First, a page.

It’s the human condition, and fighting it is like taking a tricycle up against a steamroller. Its the slippery slope that leads to all our bad habits and addictions and yet we constantly underestimate the beauty and draw of the siren song.

Attraction can be a particularly painful boomerang strike especially if it leaves us with that that most horrid of all feelings, #despair.

The Niggle. This is the self propelled boomerang that keeps coming back and clipping us on the head, again and again. It can be experienced as an underlying feeling of irritation, anxiety or dissatisfaction. I often experience it as a feeling of being overwhelmed.

Often the cause isn’t always apparent. However, deep down there is a persistent little voice reminding us of a belief we hold that conflicts with reality. Until we accept reality and let go of the belief, we will remain in the flight path of that circling boomerang.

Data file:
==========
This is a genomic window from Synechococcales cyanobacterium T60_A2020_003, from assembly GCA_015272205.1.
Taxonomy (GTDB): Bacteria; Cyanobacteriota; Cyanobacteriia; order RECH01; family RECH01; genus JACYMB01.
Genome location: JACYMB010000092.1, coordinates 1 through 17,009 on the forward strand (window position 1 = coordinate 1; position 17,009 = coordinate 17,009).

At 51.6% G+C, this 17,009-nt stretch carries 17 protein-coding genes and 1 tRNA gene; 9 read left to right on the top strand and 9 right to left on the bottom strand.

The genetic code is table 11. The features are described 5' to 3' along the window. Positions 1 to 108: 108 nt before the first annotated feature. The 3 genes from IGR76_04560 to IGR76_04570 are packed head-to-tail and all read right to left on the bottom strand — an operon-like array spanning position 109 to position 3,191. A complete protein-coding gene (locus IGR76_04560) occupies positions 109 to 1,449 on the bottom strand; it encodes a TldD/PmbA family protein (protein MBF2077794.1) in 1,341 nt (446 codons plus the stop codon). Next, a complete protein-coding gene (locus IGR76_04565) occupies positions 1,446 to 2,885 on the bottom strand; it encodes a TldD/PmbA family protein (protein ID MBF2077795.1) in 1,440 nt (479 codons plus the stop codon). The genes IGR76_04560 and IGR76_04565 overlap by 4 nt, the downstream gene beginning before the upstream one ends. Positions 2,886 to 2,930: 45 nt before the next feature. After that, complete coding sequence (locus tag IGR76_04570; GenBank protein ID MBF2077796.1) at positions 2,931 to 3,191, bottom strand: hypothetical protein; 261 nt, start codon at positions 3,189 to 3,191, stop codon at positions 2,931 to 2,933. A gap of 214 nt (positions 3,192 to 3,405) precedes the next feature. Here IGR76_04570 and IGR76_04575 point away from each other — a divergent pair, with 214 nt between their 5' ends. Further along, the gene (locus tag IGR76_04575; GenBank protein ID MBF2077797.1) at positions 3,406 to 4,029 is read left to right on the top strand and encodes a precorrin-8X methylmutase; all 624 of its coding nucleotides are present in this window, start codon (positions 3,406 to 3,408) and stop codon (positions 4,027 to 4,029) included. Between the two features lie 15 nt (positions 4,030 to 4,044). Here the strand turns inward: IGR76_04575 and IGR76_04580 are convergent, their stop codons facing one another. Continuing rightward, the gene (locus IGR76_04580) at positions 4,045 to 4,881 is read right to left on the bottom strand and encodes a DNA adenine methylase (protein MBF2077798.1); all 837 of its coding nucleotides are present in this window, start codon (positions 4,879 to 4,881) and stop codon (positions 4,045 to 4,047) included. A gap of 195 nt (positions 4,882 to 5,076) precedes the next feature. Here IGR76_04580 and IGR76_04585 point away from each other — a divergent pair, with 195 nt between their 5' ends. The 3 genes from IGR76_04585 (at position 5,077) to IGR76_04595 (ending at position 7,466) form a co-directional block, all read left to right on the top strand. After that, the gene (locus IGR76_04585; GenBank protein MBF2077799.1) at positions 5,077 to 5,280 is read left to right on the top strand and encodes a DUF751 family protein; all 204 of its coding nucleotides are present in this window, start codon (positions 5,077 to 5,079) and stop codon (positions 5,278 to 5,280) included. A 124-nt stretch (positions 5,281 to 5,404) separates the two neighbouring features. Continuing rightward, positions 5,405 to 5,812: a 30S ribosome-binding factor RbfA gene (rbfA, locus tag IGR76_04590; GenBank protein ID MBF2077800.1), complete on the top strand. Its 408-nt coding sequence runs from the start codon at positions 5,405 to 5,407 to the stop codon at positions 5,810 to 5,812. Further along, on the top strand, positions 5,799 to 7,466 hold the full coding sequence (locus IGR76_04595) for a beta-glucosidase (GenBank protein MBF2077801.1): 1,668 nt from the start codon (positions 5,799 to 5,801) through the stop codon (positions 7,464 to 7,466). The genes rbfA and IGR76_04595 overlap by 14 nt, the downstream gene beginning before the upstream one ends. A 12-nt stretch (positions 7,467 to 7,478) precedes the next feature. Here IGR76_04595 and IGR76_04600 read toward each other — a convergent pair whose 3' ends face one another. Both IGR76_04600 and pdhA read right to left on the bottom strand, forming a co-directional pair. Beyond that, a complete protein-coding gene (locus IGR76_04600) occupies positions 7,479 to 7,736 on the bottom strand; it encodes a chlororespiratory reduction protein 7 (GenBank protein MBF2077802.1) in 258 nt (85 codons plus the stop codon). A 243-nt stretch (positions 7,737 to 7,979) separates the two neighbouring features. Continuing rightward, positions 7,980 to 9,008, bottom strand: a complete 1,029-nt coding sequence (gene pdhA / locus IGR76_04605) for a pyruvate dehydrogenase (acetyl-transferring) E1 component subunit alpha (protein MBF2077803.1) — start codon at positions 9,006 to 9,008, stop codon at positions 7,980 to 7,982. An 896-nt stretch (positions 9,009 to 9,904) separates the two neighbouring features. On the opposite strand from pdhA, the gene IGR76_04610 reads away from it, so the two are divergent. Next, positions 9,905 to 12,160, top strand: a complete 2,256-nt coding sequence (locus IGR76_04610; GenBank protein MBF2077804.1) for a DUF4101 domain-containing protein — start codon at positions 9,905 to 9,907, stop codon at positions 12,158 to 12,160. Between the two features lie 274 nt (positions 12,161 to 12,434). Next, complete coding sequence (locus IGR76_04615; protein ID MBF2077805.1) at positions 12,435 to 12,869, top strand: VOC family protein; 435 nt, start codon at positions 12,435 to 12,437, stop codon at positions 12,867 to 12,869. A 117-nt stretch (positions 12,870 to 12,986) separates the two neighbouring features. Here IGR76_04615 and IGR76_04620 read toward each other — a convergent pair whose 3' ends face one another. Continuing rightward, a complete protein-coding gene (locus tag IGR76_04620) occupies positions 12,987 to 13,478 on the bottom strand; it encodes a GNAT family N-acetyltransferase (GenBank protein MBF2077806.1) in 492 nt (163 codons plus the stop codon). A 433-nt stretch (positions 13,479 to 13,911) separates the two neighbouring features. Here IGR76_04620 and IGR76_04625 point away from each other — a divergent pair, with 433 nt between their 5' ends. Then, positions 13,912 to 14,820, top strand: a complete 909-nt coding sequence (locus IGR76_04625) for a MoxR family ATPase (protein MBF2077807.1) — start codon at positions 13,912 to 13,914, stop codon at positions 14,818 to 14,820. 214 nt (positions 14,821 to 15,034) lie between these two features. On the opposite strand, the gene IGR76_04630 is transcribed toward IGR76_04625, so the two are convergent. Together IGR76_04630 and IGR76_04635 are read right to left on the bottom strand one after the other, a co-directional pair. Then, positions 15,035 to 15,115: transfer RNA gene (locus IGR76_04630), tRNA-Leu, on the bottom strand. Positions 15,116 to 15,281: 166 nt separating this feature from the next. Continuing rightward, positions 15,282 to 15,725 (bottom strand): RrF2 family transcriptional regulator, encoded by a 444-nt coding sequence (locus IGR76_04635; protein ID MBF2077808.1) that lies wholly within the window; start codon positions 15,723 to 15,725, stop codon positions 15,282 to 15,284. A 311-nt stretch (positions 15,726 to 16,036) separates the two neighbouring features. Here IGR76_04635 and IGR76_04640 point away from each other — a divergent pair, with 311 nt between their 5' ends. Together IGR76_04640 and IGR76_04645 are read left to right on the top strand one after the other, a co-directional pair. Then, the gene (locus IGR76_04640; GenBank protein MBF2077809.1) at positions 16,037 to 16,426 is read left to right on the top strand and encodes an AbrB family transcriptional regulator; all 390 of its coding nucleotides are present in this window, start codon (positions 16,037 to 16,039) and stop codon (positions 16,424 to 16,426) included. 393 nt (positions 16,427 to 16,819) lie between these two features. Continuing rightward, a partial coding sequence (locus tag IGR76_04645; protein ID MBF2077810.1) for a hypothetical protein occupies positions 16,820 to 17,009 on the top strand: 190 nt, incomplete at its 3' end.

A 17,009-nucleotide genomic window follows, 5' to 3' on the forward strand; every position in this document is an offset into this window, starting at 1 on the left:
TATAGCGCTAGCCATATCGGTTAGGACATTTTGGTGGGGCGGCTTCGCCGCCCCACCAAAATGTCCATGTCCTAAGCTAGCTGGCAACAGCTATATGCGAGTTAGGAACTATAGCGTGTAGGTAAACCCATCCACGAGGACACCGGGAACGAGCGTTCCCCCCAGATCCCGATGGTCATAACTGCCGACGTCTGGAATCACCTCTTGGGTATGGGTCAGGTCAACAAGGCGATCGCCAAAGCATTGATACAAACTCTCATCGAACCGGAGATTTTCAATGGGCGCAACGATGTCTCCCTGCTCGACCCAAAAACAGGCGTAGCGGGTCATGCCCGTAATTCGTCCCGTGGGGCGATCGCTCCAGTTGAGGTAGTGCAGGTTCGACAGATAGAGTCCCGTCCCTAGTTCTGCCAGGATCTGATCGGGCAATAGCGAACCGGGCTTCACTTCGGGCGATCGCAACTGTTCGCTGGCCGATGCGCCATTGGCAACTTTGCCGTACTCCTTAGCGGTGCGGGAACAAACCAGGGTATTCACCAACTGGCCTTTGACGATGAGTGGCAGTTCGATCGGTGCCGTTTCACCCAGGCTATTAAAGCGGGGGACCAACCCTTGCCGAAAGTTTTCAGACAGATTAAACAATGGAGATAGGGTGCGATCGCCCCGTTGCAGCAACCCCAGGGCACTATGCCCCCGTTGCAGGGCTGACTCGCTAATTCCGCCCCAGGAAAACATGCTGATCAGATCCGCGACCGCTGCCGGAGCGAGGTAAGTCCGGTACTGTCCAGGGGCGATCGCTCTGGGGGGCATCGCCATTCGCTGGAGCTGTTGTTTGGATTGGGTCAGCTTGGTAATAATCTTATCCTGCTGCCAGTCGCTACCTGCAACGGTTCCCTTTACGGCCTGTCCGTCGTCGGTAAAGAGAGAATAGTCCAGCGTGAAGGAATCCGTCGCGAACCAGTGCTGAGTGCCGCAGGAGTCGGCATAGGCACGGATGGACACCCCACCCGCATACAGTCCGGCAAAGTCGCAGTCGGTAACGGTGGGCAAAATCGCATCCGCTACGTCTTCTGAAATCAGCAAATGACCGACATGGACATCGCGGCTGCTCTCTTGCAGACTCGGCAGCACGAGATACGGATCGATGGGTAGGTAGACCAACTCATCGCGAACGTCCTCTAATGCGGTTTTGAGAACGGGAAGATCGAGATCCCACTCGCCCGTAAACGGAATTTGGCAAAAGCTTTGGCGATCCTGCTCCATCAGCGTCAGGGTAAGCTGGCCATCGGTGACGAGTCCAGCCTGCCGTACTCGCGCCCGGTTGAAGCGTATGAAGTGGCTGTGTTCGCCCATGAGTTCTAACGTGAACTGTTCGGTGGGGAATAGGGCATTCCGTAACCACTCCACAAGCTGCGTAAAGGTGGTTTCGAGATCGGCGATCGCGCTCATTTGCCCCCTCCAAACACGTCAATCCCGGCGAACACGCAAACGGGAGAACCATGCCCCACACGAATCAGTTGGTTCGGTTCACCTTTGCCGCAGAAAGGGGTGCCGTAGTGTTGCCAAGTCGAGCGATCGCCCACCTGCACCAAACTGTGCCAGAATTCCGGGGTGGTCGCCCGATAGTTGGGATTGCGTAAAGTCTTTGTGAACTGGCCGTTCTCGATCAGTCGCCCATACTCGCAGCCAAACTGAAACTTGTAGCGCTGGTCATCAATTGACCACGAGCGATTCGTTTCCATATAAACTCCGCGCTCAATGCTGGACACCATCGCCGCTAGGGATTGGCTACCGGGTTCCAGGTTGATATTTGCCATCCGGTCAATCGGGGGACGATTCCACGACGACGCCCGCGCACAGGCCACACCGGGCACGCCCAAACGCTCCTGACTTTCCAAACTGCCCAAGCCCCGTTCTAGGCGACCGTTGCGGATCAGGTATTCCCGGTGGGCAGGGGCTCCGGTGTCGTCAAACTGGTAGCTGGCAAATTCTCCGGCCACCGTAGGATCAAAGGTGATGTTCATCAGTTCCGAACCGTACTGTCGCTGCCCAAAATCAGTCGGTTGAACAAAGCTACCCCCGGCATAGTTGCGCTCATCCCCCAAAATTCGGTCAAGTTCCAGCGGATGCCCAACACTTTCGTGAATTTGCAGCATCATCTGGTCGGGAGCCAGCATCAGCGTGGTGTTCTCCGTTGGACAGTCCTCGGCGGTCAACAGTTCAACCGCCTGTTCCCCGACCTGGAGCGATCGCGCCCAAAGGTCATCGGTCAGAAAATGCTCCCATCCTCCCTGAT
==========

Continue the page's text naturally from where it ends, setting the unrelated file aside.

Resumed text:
Procrastination. Procrastination is like getting hit by a boomerang that we never threw in the first place. In that sense it’s hard to imagine it as painful, yet not doing something because we feel blocked is a particularly painful and frustrating experience.

So if like Yeats and you wish to to be less wise, then at the very least before you pick up a stick, make sure its not a boomerang that will just come back and wallop you.

On Suffering and Boomerangs

Why mindfulness?


What we think, we become

The Buddha

Mindfulness is defined as nonjudgmental awareness, but what does this mean?

It’s the ability to be aware without the instinctive need to attach our opinion or feeling to the experience. Its developing the skill to become an impartial observer of our thoughts, senses, and experiences.